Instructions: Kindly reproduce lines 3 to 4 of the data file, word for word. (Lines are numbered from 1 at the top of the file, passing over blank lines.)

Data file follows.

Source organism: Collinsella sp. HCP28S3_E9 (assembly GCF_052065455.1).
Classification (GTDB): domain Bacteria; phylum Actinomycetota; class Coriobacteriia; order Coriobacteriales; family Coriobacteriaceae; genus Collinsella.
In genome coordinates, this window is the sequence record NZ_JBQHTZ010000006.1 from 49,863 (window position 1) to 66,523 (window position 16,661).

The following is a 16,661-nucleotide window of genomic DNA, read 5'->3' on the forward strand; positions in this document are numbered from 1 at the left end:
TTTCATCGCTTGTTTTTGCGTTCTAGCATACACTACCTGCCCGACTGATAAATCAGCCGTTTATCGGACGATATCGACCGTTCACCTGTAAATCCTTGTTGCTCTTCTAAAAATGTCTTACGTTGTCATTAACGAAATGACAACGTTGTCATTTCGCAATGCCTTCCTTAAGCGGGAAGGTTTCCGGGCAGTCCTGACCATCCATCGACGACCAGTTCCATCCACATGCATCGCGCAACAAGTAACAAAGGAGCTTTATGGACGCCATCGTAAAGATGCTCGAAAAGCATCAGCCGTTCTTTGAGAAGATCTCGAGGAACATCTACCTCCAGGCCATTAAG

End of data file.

In genome coordinates, this window is the sequence record NZ_JBQHTZ010000006.1 from 49,863 (window position 1) to 66,523 (window position 16,661).

The following is a 16,661-nucleotide window of genomic DNA, read 5'->3' on the forward strand; positions in this document are numbered from 1 at the left end: